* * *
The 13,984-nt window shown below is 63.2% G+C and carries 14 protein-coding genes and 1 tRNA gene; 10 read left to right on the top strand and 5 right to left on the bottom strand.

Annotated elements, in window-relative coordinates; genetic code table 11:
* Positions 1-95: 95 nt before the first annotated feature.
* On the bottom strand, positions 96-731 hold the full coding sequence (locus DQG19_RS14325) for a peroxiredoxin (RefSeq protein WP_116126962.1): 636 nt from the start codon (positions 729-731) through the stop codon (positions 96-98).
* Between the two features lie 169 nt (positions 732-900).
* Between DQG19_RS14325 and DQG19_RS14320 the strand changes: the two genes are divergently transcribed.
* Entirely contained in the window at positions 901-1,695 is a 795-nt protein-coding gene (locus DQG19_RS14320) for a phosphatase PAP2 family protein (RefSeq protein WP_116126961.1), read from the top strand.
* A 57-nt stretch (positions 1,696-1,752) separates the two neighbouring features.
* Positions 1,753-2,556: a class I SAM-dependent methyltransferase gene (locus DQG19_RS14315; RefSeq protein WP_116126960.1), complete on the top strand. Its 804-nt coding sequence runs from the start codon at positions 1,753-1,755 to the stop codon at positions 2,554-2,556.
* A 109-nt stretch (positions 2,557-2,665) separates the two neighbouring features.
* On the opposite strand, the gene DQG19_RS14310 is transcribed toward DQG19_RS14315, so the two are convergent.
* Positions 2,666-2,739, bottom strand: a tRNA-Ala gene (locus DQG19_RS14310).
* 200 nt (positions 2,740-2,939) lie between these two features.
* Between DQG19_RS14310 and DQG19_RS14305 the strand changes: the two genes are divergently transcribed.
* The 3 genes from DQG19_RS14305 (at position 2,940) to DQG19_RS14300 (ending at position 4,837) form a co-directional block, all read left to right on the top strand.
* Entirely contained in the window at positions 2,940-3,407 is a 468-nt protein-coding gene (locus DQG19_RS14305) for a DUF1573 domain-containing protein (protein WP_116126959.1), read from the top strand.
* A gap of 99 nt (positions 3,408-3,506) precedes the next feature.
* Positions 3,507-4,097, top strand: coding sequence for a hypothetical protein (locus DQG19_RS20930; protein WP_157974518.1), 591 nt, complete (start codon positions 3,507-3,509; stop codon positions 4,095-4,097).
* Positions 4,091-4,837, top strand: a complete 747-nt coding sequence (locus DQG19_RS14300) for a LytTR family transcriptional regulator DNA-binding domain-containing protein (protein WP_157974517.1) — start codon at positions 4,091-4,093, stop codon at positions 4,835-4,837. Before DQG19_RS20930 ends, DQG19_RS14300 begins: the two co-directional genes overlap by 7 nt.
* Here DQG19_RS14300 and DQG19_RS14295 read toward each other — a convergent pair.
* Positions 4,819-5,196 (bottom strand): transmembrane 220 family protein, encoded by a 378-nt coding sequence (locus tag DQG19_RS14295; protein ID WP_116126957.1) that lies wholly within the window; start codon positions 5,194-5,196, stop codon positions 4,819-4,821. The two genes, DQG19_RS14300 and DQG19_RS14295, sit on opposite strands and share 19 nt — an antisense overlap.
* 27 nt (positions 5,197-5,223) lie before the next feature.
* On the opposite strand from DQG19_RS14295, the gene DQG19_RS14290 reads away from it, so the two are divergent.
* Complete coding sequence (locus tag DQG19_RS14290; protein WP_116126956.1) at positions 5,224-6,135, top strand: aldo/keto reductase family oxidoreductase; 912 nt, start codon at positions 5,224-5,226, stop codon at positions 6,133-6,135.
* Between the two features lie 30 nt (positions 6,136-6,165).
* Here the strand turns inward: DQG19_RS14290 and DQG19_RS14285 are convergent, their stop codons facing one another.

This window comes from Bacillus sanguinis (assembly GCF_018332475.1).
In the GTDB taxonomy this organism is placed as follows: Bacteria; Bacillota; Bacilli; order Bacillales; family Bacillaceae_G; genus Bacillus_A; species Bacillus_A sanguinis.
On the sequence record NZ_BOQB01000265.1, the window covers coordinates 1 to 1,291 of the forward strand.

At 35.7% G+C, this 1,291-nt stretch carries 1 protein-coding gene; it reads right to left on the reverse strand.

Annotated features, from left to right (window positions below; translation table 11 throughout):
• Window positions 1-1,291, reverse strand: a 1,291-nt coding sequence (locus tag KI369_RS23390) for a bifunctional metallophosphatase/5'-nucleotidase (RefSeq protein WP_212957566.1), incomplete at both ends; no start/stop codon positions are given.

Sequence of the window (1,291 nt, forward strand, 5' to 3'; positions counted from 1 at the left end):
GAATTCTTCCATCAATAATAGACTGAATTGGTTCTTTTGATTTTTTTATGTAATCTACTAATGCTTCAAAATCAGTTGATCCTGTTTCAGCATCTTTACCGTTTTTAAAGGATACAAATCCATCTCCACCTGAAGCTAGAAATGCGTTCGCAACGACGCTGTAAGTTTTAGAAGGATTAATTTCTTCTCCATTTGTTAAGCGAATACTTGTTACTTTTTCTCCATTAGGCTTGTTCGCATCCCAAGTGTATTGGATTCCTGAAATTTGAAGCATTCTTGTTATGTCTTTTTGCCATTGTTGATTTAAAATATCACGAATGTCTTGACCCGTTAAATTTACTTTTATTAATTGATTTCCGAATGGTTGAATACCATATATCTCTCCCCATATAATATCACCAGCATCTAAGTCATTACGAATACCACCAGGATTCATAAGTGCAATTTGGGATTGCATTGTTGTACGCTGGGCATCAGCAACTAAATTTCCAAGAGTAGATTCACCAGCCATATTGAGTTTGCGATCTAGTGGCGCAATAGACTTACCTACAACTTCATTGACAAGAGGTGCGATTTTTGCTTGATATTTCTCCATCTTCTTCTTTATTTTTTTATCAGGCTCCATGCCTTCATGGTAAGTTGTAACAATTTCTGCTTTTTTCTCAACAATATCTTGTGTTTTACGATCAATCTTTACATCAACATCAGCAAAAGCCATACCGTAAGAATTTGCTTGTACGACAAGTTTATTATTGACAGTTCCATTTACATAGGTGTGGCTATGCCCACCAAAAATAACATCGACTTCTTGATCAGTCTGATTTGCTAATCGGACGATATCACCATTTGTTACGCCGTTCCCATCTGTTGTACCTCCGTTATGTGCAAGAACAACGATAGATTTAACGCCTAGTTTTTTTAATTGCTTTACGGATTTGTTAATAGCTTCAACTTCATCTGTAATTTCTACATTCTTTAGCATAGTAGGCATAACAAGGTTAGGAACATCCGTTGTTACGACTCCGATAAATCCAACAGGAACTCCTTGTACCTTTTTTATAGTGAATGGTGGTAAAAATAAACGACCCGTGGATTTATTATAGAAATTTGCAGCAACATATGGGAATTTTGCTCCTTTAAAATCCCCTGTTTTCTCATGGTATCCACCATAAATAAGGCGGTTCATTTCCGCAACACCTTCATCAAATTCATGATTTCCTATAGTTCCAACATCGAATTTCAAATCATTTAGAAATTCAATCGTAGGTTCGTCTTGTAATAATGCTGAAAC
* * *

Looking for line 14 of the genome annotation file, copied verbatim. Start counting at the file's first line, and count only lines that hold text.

* Between DQG19_RS14310 and DQG19_RS14305 the strand changes: the two genes are divergently transcribed.